4 Tips for Using Audience Segmentation to Improve Your Marketing ROI

You’ve spent countless hours and put substantial investment behind truly understanding who your target audience is. You feel like you know them so well you could be their friend… grab a drink perhaps? But now what — how can your audience get to know you just as well? By focusing your audience strategy on personalization, your target consumer will finally get that chance, and your brand will benefit through improved return on investment and increased customer lifetime value.  

When initiating a net new media strategy, many brands tend to speak to their various audiences uniformly, using the same message to reach the masses all at once. This strategy is typically an effort to save time and resources in developing creative and conducting audience analysis. However, by taking a more sophisticated approach in audience segmentation, you will inherently become more effective and efficient in your end goal of increasing your ROI.  

Audience segmentation is the process of dividing a broad target into smaller groups comprised of people who share certain characteristics and behaviors. Different types of audience segments can include those based on shared demographic information, lifestyles and behavior, or stage of the consumer journey. By further segmenting your audiences, you are structuring your campaign so that you can customize your brand or product message to cater to a specific user’s personality and characteristics. This customization will create an environment where the user feels known by your brand, and thus is more receptive to engaging with your ads and content.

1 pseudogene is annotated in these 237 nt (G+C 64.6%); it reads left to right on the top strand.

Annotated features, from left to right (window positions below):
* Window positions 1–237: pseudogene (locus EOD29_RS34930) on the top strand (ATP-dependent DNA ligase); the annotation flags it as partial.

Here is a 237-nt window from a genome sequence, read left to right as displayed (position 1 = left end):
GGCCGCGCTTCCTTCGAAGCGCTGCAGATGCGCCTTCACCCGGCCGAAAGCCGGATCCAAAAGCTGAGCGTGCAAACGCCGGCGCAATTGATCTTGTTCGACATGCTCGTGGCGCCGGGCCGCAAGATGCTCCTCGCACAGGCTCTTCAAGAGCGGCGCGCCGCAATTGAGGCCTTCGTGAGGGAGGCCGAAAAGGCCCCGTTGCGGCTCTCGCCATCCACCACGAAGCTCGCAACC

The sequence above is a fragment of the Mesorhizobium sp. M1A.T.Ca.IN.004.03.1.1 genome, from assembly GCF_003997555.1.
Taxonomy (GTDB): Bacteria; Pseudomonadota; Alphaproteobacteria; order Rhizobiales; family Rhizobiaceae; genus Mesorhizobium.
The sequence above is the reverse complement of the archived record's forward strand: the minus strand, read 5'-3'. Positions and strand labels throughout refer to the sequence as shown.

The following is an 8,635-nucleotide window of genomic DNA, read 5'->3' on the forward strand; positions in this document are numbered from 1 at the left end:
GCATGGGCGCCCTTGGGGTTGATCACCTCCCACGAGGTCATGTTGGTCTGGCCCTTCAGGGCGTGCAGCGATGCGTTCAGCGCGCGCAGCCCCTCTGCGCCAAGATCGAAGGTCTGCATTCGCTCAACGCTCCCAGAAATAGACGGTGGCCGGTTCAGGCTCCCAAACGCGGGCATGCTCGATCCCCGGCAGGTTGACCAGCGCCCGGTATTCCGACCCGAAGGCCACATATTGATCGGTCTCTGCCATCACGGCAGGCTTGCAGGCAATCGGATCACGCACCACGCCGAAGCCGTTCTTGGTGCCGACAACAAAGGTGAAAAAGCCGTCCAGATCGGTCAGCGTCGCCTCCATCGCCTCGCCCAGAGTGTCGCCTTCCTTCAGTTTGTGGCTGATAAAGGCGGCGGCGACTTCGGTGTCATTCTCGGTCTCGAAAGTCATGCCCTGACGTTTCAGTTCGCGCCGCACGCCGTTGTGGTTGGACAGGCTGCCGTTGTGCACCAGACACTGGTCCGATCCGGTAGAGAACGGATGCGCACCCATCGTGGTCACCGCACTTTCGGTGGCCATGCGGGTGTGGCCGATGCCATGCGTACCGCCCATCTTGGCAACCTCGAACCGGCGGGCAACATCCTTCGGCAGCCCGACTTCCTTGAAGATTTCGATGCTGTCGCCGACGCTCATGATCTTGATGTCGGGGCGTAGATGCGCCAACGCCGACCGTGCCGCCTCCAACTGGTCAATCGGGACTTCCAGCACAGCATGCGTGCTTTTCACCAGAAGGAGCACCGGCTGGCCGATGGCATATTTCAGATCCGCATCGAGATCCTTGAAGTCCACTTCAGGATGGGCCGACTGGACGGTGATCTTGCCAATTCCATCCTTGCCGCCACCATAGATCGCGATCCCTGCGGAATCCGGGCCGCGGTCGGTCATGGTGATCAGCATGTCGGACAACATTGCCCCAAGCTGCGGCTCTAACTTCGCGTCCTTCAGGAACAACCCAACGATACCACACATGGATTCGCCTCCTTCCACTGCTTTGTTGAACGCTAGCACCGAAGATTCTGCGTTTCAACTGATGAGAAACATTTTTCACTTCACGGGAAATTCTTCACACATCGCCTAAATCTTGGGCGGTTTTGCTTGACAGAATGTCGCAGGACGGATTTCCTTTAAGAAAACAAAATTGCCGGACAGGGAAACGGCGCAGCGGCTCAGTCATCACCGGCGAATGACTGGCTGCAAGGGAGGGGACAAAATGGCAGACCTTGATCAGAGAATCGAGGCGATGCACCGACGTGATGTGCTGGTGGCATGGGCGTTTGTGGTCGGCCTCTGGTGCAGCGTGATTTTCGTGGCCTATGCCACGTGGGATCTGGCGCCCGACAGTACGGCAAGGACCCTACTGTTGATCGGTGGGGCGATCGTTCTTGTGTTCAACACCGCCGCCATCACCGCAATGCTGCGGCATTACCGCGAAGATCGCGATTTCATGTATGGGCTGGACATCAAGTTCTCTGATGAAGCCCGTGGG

To set your audience strategy up for success, make sure you take these four key steps: 

1. Personalize Your Message  
 

When deciding how to divide up your target audience, the key question to ask yourself is, “‘How do I want to personalize my message to this group of people?”, or rather, “What does this specific group of people need to know about my brand to make it most appealing?” While you may have a solid understanding of your broader target audience’s aggregate preferences and needs, it’s important to recognize that each of the individual people within that broader audience has their own specific combination of preferences, wants, and needs. On the whole, your customer base may generally value features like reliability and low cost; however, two individual customers may assign entirely different weight to reliability versus low cost. This slight difference in customer preference is your brand’s opportunity to reach your consumer by making an impact on a personal level.